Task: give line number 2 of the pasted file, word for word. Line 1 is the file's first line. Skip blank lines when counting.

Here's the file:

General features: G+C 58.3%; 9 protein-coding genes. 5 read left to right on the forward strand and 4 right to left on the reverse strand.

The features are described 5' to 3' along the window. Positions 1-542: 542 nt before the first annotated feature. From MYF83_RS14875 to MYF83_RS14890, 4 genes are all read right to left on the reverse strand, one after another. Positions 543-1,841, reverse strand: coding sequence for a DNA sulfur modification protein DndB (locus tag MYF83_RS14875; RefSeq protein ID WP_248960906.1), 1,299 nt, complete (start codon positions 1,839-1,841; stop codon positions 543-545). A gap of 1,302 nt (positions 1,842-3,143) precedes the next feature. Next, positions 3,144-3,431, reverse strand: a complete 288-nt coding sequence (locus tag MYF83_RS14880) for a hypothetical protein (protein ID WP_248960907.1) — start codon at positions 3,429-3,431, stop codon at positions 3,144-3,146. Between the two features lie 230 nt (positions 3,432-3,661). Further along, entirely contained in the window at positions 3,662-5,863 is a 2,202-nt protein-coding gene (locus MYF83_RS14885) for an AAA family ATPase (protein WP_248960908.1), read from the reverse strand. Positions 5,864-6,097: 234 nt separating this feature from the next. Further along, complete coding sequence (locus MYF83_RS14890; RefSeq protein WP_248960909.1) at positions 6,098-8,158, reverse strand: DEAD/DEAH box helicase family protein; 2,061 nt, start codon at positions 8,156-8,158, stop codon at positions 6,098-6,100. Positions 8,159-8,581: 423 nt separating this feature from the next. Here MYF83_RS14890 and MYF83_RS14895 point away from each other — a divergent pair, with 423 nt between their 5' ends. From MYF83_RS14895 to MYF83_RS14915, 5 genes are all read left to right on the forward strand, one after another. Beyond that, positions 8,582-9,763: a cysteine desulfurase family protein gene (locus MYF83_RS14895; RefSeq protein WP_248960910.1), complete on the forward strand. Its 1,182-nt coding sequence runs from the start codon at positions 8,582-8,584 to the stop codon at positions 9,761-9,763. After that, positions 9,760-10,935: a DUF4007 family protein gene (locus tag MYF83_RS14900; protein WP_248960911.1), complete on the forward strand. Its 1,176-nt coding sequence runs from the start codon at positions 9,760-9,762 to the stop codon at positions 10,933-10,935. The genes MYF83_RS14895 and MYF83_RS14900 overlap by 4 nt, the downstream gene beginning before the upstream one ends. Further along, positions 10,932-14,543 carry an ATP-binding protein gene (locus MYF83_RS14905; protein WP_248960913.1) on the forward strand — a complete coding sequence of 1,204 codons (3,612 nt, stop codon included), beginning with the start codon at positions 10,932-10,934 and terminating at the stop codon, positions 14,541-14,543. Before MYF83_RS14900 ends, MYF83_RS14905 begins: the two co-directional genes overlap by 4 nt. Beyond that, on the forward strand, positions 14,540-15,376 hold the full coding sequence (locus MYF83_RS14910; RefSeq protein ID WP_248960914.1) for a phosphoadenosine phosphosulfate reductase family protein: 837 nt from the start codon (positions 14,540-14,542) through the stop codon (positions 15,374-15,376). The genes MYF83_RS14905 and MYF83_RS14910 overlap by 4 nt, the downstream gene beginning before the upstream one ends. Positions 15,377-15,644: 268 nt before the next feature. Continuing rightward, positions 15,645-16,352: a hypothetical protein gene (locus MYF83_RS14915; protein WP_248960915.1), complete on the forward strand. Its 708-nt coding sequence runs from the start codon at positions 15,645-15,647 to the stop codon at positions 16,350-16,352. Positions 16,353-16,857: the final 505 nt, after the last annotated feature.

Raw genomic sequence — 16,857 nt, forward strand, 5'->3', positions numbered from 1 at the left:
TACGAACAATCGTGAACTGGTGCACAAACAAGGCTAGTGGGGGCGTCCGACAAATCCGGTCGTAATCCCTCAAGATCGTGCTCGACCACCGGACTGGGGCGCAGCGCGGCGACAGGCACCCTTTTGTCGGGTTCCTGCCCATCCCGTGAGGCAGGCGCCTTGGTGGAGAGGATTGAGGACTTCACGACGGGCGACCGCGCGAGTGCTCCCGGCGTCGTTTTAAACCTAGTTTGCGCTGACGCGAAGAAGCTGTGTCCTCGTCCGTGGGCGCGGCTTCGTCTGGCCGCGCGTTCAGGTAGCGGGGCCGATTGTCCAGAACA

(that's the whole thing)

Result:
The features are described 5' to 3' along the window. Positions 1-542: 542 nt before the first annotated feature. From MYF83_RS14875 to MYF83_RS14890, 4 genes are all read right to left on the reverse strand, one after another. Positions 543-1,841, reverse strand: coding sequence for a DNA sulfur modification protein DndB (locus tag MYF83_RS14875; RefSeq protein ID WP_248960906.1), 1,299 nt, complete (start codon positions 1,839-1,841; stop codon positions 543-545). A gap of 1,302 nt (positions 1,842-3,143) precedes the next feature. Next, positions 3,144-3,431, reverse strand: a complete 288-nt coding sequence (locus tag MYF83_RS14880) for a hypothetical protein (protein ID WP_248960907.1) — start codon at positions 3,429-3,431, stop codon at positions 3,144-3,146. Between the two features lie 230 nt (positions 3,432-3,661). Further along, entirely contained in the window at positions 3,662-5,863 is a 2,202-nt protein-coding gene (locus MYF83_RS14885) for an AAA family ATPase (protein WP_248960908.1), read from the reverse strand. Positions 5,864-6,097: 234 nt separating this feature from the next. Further along, complete coding sequence (locus MYF83_RS14890; RefSeq protein WP_248960909.1) at positions 6,098-8,158, reverse strand: DEAD/DEAH box helicase family protein; 2,061 nt, start codon at positions 8,156-8,158, stop codon at positions 6,098-6,100. Positions 8,159-8,581: 423 nt separating this feature from the next. Here MYF83_RS14890 and MYF83_RS14895 point away from each other — a divergent pair, with 423 nt between their 5' ends. From MYF83_RS14895 to MYF83_RS14915, 5 genes are all read left to right on the forward strand, one after another. Beyond that, positions 8,582-9,763: a cysteine desulfurase family protein gene (locus MYF83_RS14895; RefSeq protein WP_248960910.1), complete on the forward strand. Its 1,182-nt coding sequence runs from the start codon at positions 8,582-8,584 to the stop codon at positions 9,761-9,763. After that, positions 9,760-10,935: a DUF4007 family protein gene (locus tag MYF83_RS14900; protein WP_248960911.1), complete on the forward strand. Its 1,176-nt coding sequence runs from the start codon at positions 9,760-9,762 to the stop codon at positions 10,933-10,935. The genes MYF83_RS14895 and MYF83_RS14900 overlap by 4 nt, the downstream gene beginning before the upstream one ends. Further along, positions 10,932-14,543 carry an ATP-binding protein gene (locus MYF83_RS14905; protein WP_248960913.1) on the forward strand — a complete coding sequence of 1,204 codons (3,612 nt, stop codon included), beginning with the start codon at positions 10,932-10,934 and terminating at the stop codon, positions 14,541-14,543. Before MYF83_RS14900 ends, MYF83_RS14905 begins: the two co-directional genes overlap by 4 nt. Beyond that, on the forward strand, positions 14,540-15,376 hold the full coding sequence (locus MYF83_RS14910; RefSeq protein ID WP_248960914.1) for a phosphoadenosine phosphosulfate reductase family protein: 837 nt from the start codon (positions 14,540-14,542) through the stop codon (positions 15,374-15,376). The genes MYF83_RS14905 and MYF83_RS14910 overlap by 4 nt, the downstream gene beginning before the upstream one ends. Positions 15,377-15,644: 268 nt before the next feature. Continuing rightward, positions 15,645-16,352: a hypothetical protein gene (locus MYF83_RS14915; protein WP_248960915.1), complete on the forward strand. Its 708-nt coding sequence runs from the start codon at positions 15,645-15,647 to the stop codon at positions 16,350-16,352. Positions 16,353-16,857: the final 505 nt, after the last annotated feature.